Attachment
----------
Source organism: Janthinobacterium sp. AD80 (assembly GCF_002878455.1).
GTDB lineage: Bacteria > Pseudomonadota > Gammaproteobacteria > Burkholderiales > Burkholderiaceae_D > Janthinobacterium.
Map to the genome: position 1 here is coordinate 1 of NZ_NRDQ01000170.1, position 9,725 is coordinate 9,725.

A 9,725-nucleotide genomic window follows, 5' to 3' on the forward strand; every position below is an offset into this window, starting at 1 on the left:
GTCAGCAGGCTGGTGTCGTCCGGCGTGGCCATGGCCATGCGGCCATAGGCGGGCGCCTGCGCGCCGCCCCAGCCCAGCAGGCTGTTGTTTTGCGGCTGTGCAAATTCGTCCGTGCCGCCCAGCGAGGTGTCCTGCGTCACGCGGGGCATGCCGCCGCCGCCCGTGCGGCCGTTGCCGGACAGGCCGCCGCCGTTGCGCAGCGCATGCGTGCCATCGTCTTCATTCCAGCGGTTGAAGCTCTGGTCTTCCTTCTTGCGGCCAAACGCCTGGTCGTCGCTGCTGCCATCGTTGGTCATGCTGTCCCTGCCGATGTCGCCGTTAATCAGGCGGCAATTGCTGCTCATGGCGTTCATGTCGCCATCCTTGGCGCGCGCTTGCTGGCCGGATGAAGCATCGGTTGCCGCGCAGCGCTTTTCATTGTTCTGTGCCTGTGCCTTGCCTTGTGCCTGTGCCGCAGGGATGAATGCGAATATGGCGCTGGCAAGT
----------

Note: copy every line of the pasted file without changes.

Source organism: Janthinobacterium sp. AD80 (assembly GCF_002878455.1).
GTDB lineage: Bacteria > Pseudomonadota > Gammaproteobacteria > Burkholderiales > Burkholderiaceae_D > Janthinobacterium.
Map to the genome: position 1 here is coordinate 1 of NZ_NRDQ01000170.1, position 9,725 is coordinate 9,725.

A 9,725-nucleotide genomic window follows, 5' to 3' on the forward strand; every position below is an offset into this window, starting at 1 on the left:
GTCAGCAGGCTGGTGTCGTCCGGCGTGGCCATGGCCATGCGGCCATAGGCGGGCGCCTGCGCGCCGCCCCAGCCCAGCAGGCTGTTGTTTTGCGGCTGTGCAAATTCGTCCGTGCCGCCCAGCGAGGTGTCCTGCGTCACGCGGGGCATGCCGCCGCCGCCCGTGCGGCCGTTGCCGGACAGGCCGCCGCCGTTGCGCAGCGCATGCGTGCCATCGTCTTCATTCCAGCGGTTGAAGCTCTGGTCTTCCTTCTTGCGGCCAAACGCCTGGTCGTCGCTGCTGCCATCGTTGGTCATGCTGTCCCTGCCGATGTCGCCGTTAATCAGGCGGCAATTGCTGCTCATGGCGTTCATGTCGCCATCCTTGGCGCGCGCTTGCTGGCCGGATGAAGCATCGGTTGCCGCGCAGCGCTTTTCATTGTTCTGTGCCTGTGCCTTGCCTTGTGCCTGTGCCGCAGGGATGAATGCGAATATGGCGCTGGCAAGT